“Cheerleading is All I’ve Ever Known:” The People Behind the Pompoms


Amy Steward

Cheerleaders performing for the student section during a home varsity football game this fall. Often some of the first to arrive and last to leave, the cheer team typically spends every hour from the end of school to midnight on football Fridays practicing, setting up, performing, and traveling.

By Presley Holcomb, Champion High School

After a long day of school, the empty hallways still echo with the voices of cheerleaders practicing their chants. JV is outside, covered in paint from making posters, and varsity is practicing their pyramid yet again, perfecting it before this week’s pep rally.

This is just one moment in the hectic life of a cheerleader — most of their time is spent outside of performance, whether at practice or out serving the community as a team. Football games, while the most public, are the least amount of work. Cheerleaders must live up to the expectations of coaches, teachers, students, and the community.

“Yes, we are at the games cheering, waving our poms and whatnot,” said junior Layla Garber, a member of varsity cheer. “But there are other skills and other talents within cheer, like stunting. It does take a lot of strength to do what we do. And tumbling, that just takes practice and time to get the skills we have.”

Coaches expect commitment, peers expect positivity, and spectators expect perfection. In short — cheer is much more than just shaking pompoms on the sidelines.

Our coaches expect “us to have a positive attitude,” said varsity cheerleader junior Anna Kate Hankins. “Like having a smile on your face every day and just being a nice person.”

Because cheer tends to be a high-profile sport — appearing at everything from football games to send-offs to school events — its members are expected to be cheerful and exuberant.

“I expect a lot from my cheerleaders,” said former head cheer coach Denise Stripling. “I expect them to help other people get spirited or try to have a good day, and try to just be a good ambassador to our school — to make our school look like we are really a good place and that we want to be here, and that people want to come here.”

The emphasis on image and positivity means that the physicality of the sport isn’t always obvious; according to the National Library of Medicine, 83% of cheer injuries occur during practice away from the public eye.

“Depending on the practice the day before, you wake up sore; like right now I am sore,” said Garber. “Then you do the whole school day, and then you go to practice. You change and roll out mats, stretch, warm up, and then do whatever the coach says.”

Members of Champion's cheer team at UIL practice.
Members of Champion’s cheer team at UIL practice. Despite not starting until spring, practice for cheer UIL usually begins in November. (Amy Steward)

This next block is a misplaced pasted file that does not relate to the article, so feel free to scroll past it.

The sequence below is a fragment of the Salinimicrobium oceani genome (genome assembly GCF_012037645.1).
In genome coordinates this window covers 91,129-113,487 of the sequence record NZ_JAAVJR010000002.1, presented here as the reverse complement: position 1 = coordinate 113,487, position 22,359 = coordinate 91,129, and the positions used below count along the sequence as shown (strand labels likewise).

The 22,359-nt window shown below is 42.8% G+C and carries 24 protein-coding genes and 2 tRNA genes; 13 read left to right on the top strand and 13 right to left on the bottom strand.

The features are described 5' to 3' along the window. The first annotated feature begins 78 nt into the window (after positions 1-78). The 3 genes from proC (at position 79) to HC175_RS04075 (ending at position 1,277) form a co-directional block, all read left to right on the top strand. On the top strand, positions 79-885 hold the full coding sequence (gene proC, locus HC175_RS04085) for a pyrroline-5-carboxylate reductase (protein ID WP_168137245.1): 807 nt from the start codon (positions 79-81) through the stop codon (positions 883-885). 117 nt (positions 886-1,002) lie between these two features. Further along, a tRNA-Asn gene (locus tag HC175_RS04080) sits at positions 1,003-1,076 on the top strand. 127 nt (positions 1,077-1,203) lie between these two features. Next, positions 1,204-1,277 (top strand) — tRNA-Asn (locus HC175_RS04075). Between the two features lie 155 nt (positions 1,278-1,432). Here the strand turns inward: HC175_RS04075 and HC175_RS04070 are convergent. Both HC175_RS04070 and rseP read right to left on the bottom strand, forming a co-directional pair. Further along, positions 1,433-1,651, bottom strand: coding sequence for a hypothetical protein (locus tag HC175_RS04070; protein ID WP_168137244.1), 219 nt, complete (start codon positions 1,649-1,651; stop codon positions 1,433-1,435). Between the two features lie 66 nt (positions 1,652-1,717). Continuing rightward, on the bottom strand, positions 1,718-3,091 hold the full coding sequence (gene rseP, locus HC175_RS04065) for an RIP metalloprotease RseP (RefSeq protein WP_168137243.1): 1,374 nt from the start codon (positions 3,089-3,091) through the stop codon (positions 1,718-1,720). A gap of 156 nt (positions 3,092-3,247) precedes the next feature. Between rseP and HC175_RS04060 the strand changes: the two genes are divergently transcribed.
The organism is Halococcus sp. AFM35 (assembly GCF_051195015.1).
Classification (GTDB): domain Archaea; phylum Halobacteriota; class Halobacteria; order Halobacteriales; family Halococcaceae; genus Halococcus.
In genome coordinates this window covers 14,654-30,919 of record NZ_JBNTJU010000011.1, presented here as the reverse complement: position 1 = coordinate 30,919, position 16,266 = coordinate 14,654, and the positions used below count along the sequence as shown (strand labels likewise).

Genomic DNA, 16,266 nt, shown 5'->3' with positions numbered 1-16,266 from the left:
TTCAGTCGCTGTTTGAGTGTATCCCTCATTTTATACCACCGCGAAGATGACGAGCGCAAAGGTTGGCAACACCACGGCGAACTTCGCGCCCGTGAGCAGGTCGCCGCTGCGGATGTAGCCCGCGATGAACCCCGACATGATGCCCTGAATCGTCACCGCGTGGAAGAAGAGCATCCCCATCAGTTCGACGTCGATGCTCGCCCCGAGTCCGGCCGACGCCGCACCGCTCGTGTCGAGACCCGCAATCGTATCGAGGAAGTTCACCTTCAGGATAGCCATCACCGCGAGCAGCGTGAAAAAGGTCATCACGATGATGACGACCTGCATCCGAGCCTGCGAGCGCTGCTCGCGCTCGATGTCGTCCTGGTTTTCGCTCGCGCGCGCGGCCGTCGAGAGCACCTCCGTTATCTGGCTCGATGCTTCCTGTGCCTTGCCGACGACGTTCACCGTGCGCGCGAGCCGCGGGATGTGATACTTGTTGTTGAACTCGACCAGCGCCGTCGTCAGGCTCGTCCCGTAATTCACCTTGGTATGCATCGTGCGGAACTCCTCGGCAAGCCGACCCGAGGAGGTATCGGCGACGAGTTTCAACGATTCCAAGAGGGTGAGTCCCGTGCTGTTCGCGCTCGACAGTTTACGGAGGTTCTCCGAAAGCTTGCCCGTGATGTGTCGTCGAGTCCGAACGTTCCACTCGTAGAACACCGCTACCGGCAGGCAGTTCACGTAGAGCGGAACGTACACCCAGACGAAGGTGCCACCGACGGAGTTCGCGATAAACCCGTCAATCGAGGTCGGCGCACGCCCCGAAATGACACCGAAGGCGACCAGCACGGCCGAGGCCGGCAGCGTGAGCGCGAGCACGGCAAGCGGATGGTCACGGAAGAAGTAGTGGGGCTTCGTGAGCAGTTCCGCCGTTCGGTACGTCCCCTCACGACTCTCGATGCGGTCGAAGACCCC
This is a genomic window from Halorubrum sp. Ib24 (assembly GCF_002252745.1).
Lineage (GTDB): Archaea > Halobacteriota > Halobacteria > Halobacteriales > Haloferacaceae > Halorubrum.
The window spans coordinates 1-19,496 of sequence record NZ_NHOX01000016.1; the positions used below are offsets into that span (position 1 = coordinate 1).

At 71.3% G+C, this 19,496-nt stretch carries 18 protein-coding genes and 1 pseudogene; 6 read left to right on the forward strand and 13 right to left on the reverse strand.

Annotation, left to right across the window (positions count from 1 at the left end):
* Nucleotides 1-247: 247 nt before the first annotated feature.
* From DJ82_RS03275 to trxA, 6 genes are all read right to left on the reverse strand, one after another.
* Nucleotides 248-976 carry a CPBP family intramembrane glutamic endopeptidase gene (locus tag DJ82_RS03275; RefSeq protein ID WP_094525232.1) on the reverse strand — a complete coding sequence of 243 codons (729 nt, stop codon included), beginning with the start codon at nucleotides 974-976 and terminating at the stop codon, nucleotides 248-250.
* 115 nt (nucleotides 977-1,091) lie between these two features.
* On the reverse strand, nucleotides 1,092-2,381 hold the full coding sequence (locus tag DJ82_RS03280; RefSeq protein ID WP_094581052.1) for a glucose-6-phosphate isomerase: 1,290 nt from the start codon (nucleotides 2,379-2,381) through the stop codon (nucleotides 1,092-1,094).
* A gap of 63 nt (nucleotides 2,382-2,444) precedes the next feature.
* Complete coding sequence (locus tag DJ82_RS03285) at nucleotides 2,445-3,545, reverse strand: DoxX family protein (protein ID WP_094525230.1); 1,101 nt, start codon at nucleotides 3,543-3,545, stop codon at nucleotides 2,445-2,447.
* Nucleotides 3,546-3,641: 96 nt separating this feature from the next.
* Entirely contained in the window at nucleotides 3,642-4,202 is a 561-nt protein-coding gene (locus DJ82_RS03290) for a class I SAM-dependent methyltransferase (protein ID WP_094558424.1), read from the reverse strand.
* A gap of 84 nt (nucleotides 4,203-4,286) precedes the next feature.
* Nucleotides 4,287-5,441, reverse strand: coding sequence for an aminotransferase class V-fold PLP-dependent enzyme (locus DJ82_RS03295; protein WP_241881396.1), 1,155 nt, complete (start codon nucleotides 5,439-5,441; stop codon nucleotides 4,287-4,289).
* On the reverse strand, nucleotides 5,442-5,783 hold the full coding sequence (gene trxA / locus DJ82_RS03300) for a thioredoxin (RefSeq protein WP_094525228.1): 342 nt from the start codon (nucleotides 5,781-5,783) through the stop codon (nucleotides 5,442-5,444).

However, before members can participate in all these practices and performances, prospective cheerleaders must first submit to a lengthy and rigorous tryout process. This includes three clinic days — two practice days and a mock tryout — before the official tryout.

“It was really nerve-racking,” said Hankins about the process. “It was a whole lot different because I just moved here. I would say I put higher expectations on myself to make the cheer team since I was new as a sophomore.”

Joining high school cheer is rarely a spur-of-the-moment decision; for most cheerleaders, it’s been a part of their life for a very long time. Senior varsity cheerleader Kennedy Holcomb, for example, is the daughter of a former Dallas Cowboys cheerleader; she started cheer at four years old and has been doing a variation of the sport for the past 13 years.

“Cheerleading has always run in the family, so it is kind of all I have ever known,” said Holcomb. “My mom was a Dallas Cowboys cheerleader. She inspired me to become a cheerleader. I have cheered since I was five, and I have loved it ever since. I also hope to one day become a Dallas Cowboys cheerleader just like her.”

Kennedy Holcomb at cheer practice.
Kennedy Holcomb at cheer practice, getting ready for the UIL season by running through various stunts like this one. (Amy Steward)

Being a cheerleader is also a major time commitment. On average, a varsity cheerleader at Champion will spend about twelve hours a week practicing or volunteering, plus four hours minimum performing at a football game. Holcomb, for example, had to cancel a family Disney trip because it conflicted with a football game. This expectation doesn’t stop at the team members, either — coaches, boosters, and parents also feel the pressure.

“I am here everyday from 7 a.m. until probably 7:30 p.m. or 8 p.m. [It’s] one of the hardest jobs I have ever done,” said Coach Stripling.

While cheerleading demands a lot of its participants, there are still dozens of people that try out every year. This is because time and again members say it gives a chance to connect to the community, school, and the family it creates — there’s a sense of friendship, community, and connection that is rarely found outside of the team dynamic.

”People look at cheer as if it is not really a sport, but we go out there, and run, and we go out and stretch, and we tumble, and we do high kicks, and we do jumps,” said Coach Stripling. “So I have always frowned upon the fact that people don’t think cheerleaders are athletes, because we have a talented group of girls that can do all kinds of things.”

This story was originally published on Charger Ink on February 3, 2023.